Figure 32. The thimbles of the experimentation: (a) overview; (b) thickness; and (c) longitudinal dimension.
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Figure 33. Load/displacement diagrams for 5 of the 7 specimens used for the mechanical characterization of the joints.
Figure 33. Load/displacement diagrams for 5 of the 7 specimens used for the mechanical characterization of the joints.
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Figure 34. Failure mechanism of Specimen 3.
Figure 34. Failure mechanism of Specimen 3.
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Figure 35. Failure mechanism of Specimen 4.
Figure 35. Failure mechanism of Specimen 4.
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Figure 36. How the ferrule modifies the load centering on the two clips, compared with the load transfer scheme of Figure 25.
Figure 36. How the ferrule modifies the load centering on the two clips, compared with the load transfer scheme of Figure 25.
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Figure 37. Failure mechanism of Specimen 5.
Figure 37. Failure mechanism of Specimen 5.
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Figure 38. Failure mechanism of Specimen 6.
Figure 38. Failure mechanism of Specimen 6.
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Figure 39. Specimen W1 shortly before the interruption of the test [1]: (a) disconnection mechanism and (b) detail of the disconnected cross-section (brick tear in the background).
Figure 39. Specimen W1 shortly before the interruption of the test [1]: (a) disconnection mechanism and (b) detail of the disconnected cross-section (brick tear in the background).
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Figure 40. Modes of fracture.
Figure 40. Modes of fracture.
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Figure 41. Preparation of the specimen: (a) restoration of the 10th mortar bed joint from below (front view) and (b) application of the CFRP strips after the maturing period (back view).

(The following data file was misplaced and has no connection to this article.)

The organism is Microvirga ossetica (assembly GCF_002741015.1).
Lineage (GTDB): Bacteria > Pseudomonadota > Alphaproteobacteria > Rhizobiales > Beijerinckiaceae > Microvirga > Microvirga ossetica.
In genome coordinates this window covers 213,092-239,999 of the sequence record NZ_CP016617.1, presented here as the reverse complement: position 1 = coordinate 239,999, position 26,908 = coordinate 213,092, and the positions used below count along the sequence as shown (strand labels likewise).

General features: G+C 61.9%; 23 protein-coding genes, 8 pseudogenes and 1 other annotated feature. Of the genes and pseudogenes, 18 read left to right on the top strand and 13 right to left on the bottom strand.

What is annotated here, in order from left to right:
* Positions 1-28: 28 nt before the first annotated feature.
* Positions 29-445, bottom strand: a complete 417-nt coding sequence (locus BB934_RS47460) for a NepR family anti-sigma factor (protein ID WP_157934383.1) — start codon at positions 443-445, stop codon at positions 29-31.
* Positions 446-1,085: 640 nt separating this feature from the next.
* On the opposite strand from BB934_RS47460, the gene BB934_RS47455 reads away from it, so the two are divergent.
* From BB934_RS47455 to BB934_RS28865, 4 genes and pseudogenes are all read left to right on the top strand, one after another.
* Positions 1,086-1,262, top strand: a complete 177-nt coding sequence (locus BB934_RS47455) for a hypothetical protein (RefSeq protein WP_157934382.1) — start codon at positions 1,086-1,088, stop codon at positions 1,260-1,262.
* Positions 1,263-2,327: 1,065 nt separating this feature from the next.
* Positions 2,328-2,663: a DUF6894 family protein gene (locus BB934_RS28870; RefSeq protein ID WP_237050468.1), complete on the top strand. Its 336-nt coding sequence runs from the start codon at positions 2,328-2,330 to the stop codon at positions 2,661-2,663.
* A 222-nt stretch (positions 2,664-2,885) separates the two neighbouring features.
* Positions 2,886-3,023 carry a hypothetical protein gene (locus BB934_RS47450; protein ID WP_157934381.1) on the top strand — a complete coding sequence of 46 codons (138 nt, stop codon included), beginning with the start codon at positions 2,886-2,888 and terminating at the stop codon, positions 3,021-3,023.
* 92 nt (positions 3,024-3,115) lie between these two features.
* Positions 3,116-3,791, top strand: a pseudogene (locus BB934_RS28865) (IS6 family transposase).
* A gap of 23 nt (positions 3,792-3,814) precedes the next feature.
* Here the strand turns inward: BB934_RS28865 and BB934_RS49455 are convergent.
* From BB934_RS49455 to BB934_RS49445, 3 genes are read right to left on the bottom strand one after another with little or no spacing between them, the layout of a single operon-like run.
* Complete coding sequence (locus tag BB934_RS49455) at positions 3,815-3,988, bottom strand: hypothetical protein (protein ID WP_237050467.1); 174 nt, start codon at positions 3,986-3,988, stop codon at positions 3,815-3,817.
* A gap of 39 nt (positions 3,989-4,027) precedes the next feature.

Figure 41. Preparation of the specimen: (a) restoration of the 10th mortar bed joint from below (front view) and (b) application of the CFRP strips after the maturing period (back view).
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Figure 42. The four staggered meshes to strap the restored specimen (Specimen W5).
Figure 42. The four staggered meshes to strap the restored specimen (Specimen W5).
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Figure 43. Load patterns of the CFPR strips: (a) cross-section view of the longitudinal strap on the left of the CFRP strip (not to scale); (b) cross-section view of the longitudinal strap on the right of the CFRP strip (not to scale); and (c) scheme sequence a, b, a, b on the strapped specimen.
Figure 43. Load patterns of the CFPR strips: (a) cross-section view of the longitudinal strap on the left of the CFRP strip (not to scale); (b) cross-section view of the longitudinal strap on the right of the CFRP strip (not to scale); and (c) scheme sequence a, b, a, b on the strapped specimen.
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Figure 44. Slinging of Specimen W5, used to allow handling and overturning of the specimen by means of the girder crane: (a) front view; (b) viewed from the left; and (c) back view.
Figure 44. Slinging of Specimen W5, used to allow handling and overturning of the specimen by means of the girder crane: (a) front view; (b) viewed from the left; and (c) back view.
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Figure 45. Handling of Specimen W5: (a) overturning of the specimen on the wooden beams, with the wooden “stretcher” placed below and (b) positioning the forklift forks to lift the specimen.
Figure 45. Handling of Specimen W5: (a) overturning of the specimen on the wooden beams, with the wooden “stretcher” placed below and (b) positioning the forklift forks to lift the specimen.
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Figure 46. The flat steel bars for load distribution on the middle cross-section: (a) overview of the loading system and (b) detail of the passage of the steel wire ropes under the loading piston.
Figure 46. The flat steel bars for load distribution on the middle cross-section: (a) overview of the loading system and (b) detail of the passage of the steel wire ropes under the loading piston.
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Figure 47. The specimen on the testing machine after the test: (a) front view and (b) detail of the broken straps under the middle cross-section (back view).